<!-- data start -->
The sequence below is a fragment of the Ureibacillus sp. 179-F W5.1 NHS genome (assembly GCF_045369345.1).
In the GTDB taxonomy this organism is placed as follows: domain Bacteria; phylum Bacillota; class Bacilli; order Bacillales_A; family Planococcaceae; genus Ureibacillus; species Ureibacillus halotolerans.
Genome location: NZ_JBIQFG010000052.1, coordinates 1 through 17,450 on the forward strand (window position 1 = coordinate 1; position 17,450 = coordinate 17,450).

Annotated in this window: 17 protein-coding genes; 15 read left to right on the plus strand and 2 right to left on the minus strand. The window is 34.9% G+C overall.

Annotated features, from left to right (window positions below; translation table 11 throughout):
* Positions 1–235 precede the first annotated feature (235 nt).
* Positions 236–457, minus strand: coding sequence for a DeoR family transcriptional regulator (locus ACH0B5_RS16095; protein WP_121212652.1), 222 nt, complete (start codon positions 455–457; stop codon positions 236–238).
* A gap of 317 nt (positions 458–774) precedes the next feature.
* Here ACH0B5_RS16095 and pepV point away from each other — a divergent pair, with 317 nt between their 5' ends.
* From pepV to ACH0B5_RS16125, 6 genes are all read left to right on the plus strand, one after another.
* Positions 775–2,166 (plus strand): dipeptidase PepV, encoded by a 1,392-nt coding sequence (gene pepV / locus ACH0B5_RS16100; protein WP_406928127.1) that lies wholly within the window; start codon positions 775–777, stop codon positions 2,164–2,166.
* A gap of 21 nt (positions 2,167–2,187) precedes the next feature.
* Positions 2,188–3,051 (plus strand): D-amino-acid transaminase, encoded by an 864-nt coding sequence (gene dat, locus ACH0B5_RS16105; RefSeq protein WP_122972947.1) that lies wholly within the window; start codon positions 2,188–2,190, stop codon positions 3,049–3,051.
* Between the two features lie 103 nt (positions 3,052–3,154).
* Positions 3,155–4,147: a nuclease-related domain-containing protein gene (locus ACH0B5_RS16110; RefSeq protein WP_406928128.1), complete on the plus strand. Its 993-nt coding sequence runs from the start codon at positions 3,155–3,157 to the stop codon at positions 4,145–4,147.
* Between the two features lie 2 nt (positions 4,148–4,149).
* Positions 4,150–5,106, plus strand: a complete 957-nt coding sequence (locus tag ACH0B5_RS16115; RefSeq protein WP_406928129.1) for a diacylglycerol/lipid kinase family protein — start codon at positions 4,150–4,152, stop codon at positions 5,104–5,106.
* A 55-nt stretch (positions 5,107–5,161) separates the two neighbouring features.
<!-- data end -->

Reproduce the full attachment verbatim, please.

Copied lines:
The sequence below is a fragment of the Ureibacillus sp. 179-F W5.1 NHS genome (assembly GCF_045369345.1).
In the GTDB taxonomy this organism is placed as follows: domain Bacteria; phylum Bacillota; class Bacilli; order Bacillales_A; family Planococcaceae; genus Ureibacillus; species Ureibacillus halotolerans.
Genome location: NZ_JBIQFG010000052.1, coordinates 1 through 17,450 on the forward strand (window position 1 = coordinate 1; position 17,450 = coordinate 17,450).

Annotated in this window: 17 protein-coding genes; 15 read left to right on the plus strand and 2 right to left on the minus strand. The window is 34.9% G+C overall.

Annotated features, from left to right (window positions below; translation table 11 throughout):
* Positions 1–235 precede the first annotated feature (235 nt).
* Positions 236–457, minus strand: coding sequence for a DeoR family transcriptional regulator (locus ACH0B5_RS16095; protein WP_121212652.1), 222 nt, complete (start codon positions 455–457; stop codon positions 236–238).
* A gap of 317 nt (positions 458–774) precedes the next feature.
* Here ACH0B5_RS16095 and pepV point away from each other — a divergent pair, with 317 nt between their 5' ends.
* From pepV to ACH0B5_RS16125, 6 genes are all read left to right on the plus strand, one after another.
* Positions 775–2,166 (plus strand): dipeptidase PepV, encoded by a 1,392-nt coding sequence (gene pepV / locus ACH0B5_RS16100; protein WP_406928127.1) that lies wholly within the window; start codon positions 775–777, stop codon positions 2,164–2,166.
* A gap of 21 nt (positions 2,167–2,187) precedes the next feature.
* Positions 2,188–3,051 (plus strand): D-amino-acid transaminase, encoded by an 864-nt coding sequence (gene dat, locus ACH0B5_RS16105; RefSeq protein WP_122972947.1) that lies wholly within the window; start codon positions 2,188–2,190, stop codon positions 3,049–3,051.
* Between the two features lie 103 nt (positions 3,052–3,154).
* Positions 3,155–4,147: a nuclease-related domain-containing protein gene (locus ACH0B5_RS16110; RefSeq protein WP_406928128.1), complete on the plus strand. Its 993-nt coding sequence runs from the start codon at positions 3,155–3,157 to the stop codon at positions 4,145–4,147.
* Between the two features lie 2 nt (positions 4,148–4,149).
* Positions 4,150–5,106, plus strand: a complete 957-nt coding sequence (locus tag ACH0B5_RS16115; RefSeq protein WP_406928129.1) for a diacylglycerol/lipid kinase family protein — start codon at positions 4,150–4,152, stop codon at positions 5,104–5,106.
* A 55-nt stretch (positions 5,107–5,161) separates the two neighbouring features.